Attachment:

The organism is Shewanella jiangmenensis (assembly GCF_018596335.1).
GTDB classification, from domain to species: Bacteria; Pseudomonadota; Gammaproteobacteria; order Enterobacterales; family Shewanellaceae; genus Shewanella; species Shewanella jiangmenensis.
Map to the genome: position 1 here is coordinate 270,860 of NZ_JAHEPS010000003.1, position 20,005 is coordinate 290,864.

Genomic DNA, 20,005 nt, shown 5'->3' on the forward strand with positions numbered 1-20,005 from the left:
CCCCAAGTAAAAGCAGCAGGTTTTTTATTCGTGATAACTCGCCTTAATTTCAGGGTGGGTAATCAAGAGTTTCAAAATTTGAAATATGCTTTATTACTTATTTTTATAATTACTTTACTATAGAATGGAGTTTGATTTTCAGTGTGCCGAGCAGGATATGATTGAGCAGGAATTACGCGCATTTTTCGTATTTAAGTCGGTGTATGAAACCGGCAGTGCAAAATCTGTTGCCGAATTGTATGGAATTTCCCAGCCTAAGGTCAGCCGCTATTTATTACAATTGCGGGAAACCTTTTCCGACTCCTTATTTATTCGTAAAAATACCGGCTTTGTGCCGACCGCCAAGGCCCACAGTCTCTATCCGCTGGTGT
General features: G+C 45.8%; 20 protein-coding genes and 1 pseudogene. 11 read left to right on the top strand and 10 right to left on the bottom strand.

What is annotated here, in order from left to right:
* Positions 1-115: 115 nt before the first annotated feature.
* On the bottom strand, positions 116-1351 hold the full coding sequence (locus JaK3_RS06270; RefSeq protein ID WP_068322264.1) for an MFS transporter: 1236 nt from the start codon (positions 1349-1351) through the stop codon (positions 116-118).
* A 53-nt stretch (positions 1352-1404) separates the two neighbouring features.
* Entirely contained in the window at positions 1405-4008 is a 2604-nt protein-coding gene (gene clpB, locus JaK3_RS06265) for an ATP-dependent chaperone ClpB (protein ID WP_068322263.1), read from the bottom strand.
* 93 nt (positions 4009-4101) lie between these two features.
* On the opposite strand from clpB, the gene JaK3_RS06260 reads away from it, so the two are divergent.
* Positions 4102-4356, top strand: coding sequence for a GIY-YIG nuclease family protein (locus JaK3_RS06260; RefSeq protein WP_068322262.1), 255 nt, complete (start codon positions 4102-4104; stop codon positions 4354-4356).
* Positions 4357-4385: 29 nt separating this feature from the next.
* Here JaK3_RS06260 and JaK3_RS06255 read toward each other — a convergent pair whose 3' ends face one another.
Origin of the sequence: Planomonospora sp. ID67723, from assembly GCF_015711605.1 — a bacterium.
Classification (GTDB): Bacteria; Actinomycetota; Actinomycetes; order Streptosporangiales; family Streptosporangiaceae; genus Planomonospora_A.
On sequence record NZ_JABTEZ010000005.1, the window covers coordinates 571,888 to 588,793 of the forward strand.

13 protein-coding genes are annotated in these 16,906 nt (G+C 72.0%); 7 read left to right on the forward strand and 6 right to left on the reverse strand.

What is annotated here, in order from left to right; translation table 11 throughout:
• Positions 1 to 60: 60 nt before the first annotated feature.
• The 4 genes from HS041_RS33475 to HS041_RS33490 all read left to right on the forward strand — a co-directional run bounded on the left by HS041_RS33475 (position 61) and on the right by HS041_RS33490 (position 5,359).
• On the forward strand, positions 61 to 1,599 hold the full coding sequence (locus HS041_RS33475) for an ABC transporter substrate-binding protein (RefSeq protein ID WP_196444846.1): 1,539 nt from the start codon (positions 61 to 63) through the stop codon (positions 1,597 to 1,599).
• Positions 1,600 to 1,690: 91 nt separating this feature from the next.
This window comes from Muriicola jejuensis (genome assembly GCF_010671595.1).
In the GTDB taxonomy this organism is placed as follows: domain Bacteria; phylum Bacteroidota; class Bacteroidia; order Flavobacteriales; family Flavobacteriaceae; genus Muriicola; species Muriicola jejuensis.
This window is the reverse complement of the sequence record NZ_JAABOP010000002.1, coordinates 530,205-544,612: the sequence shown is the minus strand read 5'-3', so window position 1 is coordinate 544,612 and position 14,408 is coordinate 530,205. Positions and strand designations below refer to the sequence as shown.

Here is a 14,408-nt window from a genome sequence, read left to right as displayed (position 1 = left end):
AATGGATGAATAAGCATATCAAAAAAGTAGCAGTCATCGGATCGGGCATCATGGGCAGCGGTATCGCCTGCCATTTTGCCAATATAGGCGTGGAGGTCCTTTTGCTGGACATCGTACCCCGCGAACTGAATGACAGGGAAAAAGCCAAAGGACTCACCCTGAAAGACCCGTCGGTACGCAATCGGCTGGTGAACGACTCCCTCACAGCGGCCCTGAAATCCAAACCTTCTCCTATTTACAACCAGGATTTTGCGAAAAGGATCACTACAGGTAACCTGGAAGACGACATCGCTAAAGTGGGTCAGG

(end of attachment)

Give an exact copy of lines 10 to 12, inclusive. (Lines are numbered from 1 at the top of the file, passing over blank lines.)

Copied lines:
* A 53-nt stretch (positions 1352-1404) separates the two neighbouring features.
* Entirely contained in the window at positions 1405-4008 is a 2604-nt protein-coding gene (gene clpB, locus JaK3_RS06265) for an ATP-dependent chaperone ClpB (protein ID WP_068322263.1), read from the bottom strand.
* 93 nt (positions 4009-4101) lie between these two features.